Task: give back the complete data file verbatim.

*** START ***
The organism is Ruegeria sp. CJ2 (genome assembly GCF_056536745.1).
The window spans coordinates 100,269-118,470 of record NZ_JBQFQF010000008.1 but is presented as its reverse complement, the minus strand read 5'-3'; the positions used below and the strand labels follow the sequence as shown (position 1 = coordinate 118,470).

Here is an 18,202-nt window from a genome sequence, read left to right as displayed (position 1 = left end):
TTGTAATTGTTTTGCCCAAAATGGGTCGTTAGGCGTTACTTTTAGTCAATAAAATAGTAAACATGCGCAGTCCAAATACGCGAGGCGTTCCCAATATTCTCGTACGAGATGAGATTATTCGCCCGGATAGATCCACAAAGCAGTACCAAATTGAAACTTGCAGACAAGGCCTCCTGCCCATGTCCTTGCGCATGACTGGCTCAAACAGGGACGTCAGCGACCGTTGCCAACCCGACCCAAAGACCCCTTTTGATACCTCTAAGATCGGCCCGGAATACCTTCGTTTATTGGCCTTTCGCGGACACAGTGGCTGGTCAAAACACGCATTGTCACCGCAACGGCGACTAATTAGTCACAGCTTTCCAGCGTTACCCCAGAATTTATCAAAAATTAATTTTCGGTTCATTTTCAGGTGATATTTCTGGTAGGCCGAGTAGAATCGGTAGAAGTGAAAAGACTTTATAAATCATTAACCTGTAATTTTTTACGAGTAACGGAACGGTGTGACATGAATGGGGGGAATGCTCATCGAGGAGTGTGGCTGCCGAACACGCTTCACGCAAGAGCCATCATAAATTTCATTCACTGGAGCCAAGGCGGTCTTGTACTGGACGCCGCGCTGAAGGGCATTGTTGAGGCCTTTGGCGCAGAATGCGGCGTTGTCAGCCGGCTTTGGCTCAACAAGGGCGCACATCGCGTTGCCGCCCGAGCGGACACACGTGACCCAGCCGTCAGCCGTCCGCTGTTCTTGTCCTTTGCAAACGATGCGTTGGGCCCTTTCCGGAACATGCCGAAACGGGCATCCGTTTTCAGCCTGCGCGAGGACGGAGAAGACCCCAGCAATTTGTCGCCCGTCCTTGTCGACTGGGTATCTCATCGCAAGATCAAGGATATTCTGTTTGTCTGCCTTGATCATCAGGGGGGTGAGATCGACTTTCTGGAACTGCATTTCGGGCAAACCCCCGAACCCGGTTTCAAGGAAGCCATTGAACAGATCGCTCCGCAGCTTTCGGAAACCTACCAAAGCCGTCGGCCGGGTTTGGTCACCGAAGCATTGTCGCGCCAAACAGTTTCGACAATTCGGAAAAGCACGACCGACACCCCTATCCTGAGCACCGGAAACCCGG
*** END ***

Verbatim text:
The organism is Ruegeria sp. CJ2 (genome assembly GCF_056536745.1).
The window spans coordinates 100,269-118,470 of record NZ_JBQFQF010000008.1 but is presented as its reverse complement, the minus strand read 5'-3'; the positions used below and the strand labels follow the sequence as shown (position 1 = coordinate 118,470).

Here is an 18,202-nt window from a genome sequence, read left to right as displayed (position 1 = left end):
TTGTAATTGTTTTGCCCAAAATGGGTCGTTAGGCGTTACTTTTAGTCAATAAAATAGTAAACATGCGCAGTCCAAATACGCGAGGCGTTCCCAATATTCTCGTACGAGATGAGATTATTCGCCCGGATAGATCCACAAAGCAGTACCAAATTGAAACTTGCAGACAAGGCCTCCTGCCCATGTCCTTGCGCATGACTGGCTCAAACAGGGACGTCAGCGACCGTTGCCAACCCGACCCAAAGACCCCTTTTGATACCTCTAAGATCGGCCCGGAATACCTTCGTTTATTGGCCTTTCGCGGACACAGTGGCTGGTCAAAACACGCATTGTCACCGCAACGGCGACTAATTAGTCACAGCTTTCCAGCGTTACCCCAGAATTTATCAAAAATTAATTTTCGGTTCATTTTCAGGTGATATTTCTGGTAGGCCGAGTAGAATCGGTAGAAGTGAAAAGACTTTATAAATCATTAACCTGTAATTTTTTACGAGTAACGGAACGGTGTGACATGAATGGGGGGAATGCTCATCGAGGAGTGTGGCTGCCGAACACGCTTCACGCAAGAGCCATCATAAATTTCATTCACTGGAGCCAAGGCGGTCTTGTACTGGACGCCGCGCTGAAGGGCATTGTTGAGGCCTTTGGCGCAGAATGCGGCGTTGTCAGCCGGCTTTGGCTCAACAAGGGCGCACATCGCGTTGCCGCCCGAGCGGACACACGTGACCCAGCCGTCAGCCGTCCGCTGTTCTTGTCCTTTGCAAACGATGCGTTGGGCCCTTTCCGGAACATGCCGAAACGGGCATCCGTTTTCAGCCTGCGCGAGGACGGAGAAGACCCCAGCAATTTGTCGCCCGTCCTTGTCGACTGGGTATCTCATCGCAAGATCAAGGATATTCTGTTTGTCTGCCTTGATCATCAGGGGGGTGAGATCGACTTTCTGGAACTGCATTTCGGGCAAACCCCCGAACCCGGTTTCAAGGAAGCCATTGAACAGATCGCTCCGCAGCTTTCGGAAACCTACCAAAGCCGTCGGCCGGGTTTGGTCACCGAAGCATTGTCGCGCCAAACAGTTTCGACAATTCGGAAAAGCACGACCGACACCCCTATCCTGAGCACCGGAAACCCGG